Identification of Xenopus TG-interacting Factor Homologues
Previous studies showed that maternal Xenopus Zic2 represses nodal-related gene expression (Houston and Wylie,2005). To determine whether homologues of other genes implicated in human HPE might also control nodal-related expression, we looked for expression of these homologues in Xenopus oocytes. Reverse transcriptase-polymerase chain reaction (RT-PCR) analysis of oocyte RNA showed that tgif1 (tg-interacting factor 1) was expressed in Xenopus oocytes, whereas other major HPE-associated genes, shh, six3, or ptch1, were not expressed (data not shown). We used human TGIF1 to query Xenopus EST databases, and we identified clones encoding complete Tgif1 proteins from both X. laevis (accession no. BC044016; Klein et al., 2002) and X. tropicalis (accession no. BC064716). A composite protein sequence, generated from overlapping ESTs, had been reported for Xenopus Tgif1 (Hyman et al.,2003) and the X. laevis EST encoded an identical protein. The predicted X. laevis protein is 96% identical to X. tropicalis Tgif1, and shows 73% and 71% identity to the human and mouse proteins, respectively (Fig. 1A). The Xenopus proteins are 272 amino acids in length and contain conserved regions including a homeodomain, a putative binding motif for CtBP, a putative nuclear localization signal and a short Tgif1-specific motif (Hyman et al.,2003; Fig. 1A). The C-termini of Tgif1 homologues are also nearly identical across species. This C-terminal region mediates transcriptional repression through recruitment of the Sin3 corepressor complex (Wotton et al.,2001) and includes a known ERK phosphorylation site, thought to control Tgif1 stability (Lo et al.,2001). Residues mutated in human HPE (Gripp et al.,2000) are also conserved in the Xenopus proteins (Fig. 1A). We obtained the full-length X. laevis clone and used this cDNA in expression and functional studies.
Figure 1. Sequence and expression of Xenopus tgif1. A: Alignment of human (TGIF1), mouse (Tgif1), Xenopus tropicalis (xtr Tgif1), and Xenopus laevis (xla Tgif1) translated amino acid sequences. Identical residues are in black, similar residues are in grey. Boxes above the sequences mark the locations of a CtBP-binding motif, a nuclear-localization sequence, a Tgif-specific motif and an ERK phosphorylation site. The homeodomain is underlined with a dashed line. Arrowheads mark the sites of HPE mutations. Amino acid (a.a.) numbers are indicated for the X. laevis protein. B: Reverse transcriptase-polymerase chain reaction (RT-PCR) analysis of tgif1 and tgif2 expression in animal (An) and vegetal (Vg) oocyte halves, compared with whole oocytes (Oo) and stage 10.5 embryos (10.5). The −RT indicates a stage 10.5 sample processed in the absence of reverse transcriptase. C: Quantitative real-time PCR (QPCR) analysis of tgif1 and tgif2 expression during early development. Samples were normalized to odc and values displayed as a percentage relative to an uninjected oocyte sample (relative expression %). D–I: in situ hybridization of tgif1. D: Stage 10.5 (top row) and stage 13 (bottom row) embryos. Both rows show an animal pole view. In the bottom row, anterior is to the left. E: Stage 18, anterior to the left. F,G: Stage 24 (F) and stage 36 (G). H,I: Sections through stage 30 embryos, hindbrain level section (H), spinal cord level section (I). Anterior is to the left. no, notochord.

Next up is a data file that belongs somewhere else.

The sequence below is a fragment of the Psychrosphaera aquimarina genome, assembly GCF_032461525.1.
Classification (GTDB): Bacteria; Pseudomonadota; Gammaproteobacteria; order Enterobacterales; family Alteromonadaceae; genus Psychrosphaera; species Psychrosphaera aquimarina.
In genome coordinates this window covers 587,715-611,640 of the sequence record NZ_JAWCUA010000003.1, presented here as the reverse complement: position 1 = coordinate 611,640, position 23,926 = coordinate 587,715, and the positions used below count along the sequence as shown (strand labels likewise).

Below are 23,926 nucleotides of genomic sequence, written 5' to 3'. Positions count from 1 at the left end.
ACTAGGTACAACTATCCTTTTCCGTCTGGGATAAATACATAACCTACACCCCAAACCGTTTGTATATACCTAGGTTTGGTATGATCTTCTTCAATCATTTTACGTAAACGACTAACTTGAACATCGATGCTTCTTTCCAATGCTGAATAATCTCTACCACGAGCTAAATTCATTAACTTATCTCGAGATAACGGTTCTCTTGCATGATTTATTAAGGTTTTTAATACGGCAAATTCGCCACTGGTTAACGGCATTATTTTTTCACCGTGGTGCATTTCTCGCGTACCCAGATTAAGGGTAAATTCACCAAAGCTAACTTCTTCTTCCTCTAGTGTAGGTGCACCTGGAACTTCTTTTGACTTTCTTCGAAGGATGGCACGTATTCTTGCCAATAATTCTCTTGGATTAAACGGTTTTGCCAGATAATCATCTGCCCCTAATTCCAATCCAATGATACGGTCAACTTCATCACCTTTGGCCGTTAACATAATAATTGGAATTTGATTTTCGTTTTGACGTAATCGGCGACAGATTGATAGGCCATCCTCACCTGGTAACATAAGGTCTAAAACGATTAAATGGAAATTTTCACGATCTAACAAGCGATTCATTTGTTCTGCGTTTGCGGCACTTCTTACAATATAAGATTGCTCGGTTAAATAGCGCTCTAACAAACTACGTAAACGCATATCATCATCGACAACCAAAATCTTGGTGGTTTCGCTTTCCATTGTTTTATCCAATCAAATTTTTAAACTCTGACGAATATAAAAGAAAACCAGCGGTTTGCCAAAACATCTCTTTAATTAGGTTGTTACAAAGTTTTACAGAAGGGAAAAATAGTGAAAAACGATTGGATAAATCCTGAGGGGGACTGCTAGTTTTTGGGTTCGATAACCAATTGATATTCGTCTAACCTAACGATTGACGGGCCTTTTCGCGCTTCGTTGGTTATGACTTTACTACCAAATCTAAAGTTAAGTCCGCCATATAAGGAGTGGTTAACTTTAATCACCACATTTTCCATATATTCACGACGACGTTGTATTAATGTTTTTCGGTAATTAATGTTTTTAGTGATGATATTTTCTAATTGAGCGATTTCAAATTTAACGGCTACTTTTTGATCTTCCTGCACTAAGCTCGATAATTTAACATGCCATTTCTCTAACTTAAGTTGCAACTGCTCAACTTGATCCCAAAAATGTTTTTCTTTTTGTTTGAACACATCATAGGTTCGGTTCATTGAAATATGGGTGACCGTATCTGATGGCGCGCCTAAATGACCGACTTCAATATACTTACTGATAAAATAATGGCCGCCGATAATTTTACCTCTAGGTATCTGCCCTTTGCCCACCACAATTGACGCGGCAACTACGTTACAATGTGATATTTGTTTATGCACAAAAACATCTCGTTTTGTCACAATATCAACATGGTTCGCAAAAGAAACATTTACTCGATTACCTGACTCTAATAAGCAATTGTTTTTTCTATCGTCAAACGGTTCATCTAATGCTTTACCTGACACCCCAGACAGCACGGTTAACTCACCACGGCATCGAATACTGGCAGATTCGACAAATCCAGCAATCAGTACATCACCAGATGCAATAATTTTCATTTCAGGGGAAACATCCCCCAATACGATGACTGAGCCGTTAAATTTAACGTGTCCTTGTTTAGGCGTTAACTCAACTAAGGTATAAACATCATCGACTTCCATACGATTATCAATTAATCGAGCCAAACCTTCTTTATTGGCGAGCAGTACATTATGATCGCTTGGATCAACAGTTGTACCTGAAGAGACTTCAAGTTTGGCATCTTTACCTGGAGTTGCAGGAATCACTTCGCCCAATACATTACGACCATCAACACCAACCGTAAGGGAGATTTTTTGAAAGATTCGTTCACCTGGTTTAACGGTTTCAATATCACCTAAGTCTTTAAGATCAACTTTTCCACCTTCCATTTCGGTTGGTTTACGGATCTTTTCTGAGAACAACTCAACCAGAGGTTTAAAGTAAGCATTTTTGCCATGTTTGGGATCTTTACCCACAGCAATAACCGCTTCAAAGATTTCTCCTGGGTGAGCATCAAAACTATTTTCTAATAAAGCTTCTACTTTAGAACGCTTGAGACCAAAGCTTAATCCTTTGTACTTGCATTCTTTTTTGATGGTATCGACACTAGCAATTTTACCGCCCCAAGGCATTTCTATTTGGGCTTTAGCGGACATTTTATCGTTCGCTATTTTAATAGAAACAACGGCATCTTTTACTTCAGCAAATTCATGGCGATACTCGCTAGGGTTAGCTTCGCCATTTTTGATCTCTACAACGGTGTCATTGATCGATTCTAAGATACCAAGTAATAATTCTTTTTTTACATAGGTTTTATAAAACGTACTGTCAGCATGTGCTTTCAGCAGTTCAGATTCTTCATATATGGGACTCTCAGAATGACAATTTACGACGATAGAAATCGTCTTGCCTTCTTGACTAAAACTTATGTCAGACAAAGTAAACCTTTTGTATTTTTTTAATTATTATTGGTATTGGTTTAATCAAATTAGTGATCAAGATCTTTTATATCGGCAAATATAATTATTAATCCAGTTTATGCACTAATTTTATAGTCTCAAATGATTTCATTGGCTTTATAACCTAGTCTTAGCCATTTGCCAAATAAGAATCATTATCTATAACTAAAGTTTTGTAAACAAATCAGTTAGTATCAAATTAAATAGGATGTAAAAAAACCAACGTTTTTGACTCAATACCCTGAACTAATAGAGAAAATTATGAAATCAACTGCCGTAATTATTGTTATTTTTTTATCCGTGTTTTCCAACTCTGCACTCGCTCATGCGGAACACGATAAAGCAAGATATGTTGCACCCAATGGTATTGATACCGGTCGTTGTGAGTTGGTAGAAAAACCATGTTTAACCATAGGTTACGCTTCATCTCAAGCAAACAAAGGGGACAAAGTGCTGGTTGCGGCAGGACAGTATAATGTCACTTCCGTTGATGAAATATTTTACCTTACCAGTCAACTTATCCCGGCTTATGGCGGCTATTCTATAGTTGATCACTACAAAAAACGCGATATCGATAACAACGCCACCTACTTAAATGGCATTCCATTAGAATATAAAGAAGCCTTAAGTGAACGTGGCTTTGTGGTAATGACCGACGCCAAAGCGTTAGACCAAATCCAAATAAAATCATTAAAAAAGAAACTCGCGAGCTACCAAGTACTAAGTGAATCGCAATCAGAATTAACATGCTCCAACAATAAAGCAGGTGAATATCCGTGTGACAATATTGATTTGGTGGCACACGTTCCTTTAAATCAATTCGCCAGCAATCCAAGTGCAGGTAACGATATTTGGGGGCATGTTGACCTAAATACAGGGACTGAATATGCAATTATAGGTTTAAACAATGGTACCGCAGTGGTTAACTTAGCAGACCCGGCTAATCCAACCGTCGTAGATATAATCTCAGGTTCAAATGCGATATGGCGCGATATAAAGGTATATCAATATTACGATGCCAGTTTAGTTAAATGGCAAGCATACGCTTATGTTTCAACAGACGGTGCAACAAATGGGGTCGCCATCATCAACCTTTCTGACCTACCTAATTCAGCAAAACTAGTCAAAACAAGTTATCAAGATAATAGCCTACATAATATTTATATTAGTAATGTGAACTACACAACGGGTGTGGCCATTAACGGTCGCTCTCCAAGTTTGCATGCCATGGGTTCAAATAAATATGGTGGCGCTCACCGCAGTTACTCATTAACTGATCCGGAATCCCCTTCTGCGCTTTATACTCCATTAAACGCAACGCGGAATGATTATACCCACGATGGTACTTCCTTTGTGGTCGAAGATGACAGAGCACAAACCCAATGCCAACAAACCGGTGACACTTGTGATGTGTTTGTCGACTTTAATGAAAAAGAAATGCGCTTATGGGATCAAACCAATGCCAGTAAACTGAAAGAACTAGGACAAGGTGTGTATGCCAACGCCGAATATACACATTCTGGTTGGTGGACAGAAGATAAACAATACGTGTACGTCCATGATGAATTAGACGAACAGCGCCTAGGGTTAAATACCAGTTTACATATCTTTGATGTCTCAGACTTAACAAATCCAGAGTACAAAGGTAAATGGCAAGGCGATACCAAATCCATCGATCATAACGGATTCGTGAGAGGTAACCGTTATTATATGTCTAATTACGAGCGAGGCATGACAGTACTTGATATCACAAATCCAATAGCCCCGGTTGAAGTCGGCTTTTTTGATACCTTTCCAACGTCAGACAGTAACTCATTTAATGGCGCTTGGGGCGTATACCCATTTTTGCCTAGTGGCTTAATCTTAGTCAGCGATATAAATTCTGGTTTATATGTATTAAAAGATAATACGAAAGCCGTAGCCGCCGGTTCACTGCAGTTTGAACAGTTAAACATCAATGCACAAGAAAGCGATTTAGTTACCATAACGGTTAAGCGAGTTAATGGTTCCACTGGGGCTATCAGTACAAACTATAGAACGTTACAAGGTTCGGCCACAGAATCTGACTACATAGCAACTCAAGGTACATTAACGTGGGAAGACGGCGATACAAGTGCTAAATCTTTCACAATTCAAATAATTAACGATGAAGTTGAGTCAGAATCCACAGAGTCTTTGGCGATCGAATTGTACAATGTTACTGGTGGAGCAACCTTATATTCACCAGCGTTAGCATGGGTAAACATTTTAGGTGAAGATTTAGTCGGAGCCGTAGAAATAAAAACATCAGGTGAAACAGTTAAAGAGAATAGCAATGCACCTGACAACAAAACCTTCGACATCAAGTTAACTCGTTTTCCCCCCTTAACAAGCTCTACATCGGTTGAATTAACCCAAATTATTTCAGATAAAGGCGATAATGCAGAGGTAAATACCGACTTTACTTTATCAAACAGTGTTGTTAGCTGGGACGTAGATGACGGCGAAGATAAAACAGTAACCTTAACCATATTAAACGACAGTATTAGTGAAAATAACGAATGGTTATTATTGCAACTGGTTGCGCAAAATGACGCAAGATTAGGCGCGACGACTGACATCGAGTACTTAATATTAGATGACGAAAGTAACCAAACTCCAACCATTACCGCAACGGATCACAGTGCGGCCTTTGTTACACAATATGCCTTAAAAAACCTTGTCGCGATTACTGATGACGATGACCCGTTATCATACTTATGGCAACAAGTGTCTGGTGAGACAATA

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Vertebrates have multiple Tgif paralogues, including Tgif2, whose expression is similar to Tgif1 in mouse (Jin et al.,2005; Shen and Walsh,2005). Tgif-related genes are also present on the sex chromosomes in mammals (Tgiflx and Tgifly; Blanco-Arias et al.,2002). We identified two tgif2 sequences in Xenopus laevis, likely representing allo/pseudoalleles, and one tgif2 gene in X. tropicalis (accession nos. BC081024, BC081037, CT030554, respectively, not shown). We did not identify any ESTs homologous to the sex chromosome-specific Tgif genes. Synteny analysis using Metazome indicated that the X. tropicalistgif1 and tgif2 loci correspond with the mammalian Tgif genes (data not shown).
Expression of tgif1 in Normal Development
We detected expression of tgif1 by RT-PCR at all stages analyzed, from egg through the swimming tadpole stage (not shown). Notably, tgif1 transcripts are present in stage VI oocytes, and are evenly distributed between animal and vegetal hemispheres (Fig. 1B, and in situ data not shown), suggesting that the RNA is not localized. Expression of tgif2 was also detected maternally, in a similar distribution as that found for tgif1 (Fig. 1B). Comparison of tgif1 and tgif2 message levels over a series of developmental stages showed that tgif1 transcripts decline in abundance after fertilization, whereas tgif2 levels showed a marked increase during the gastrula stages (Fig. 1C).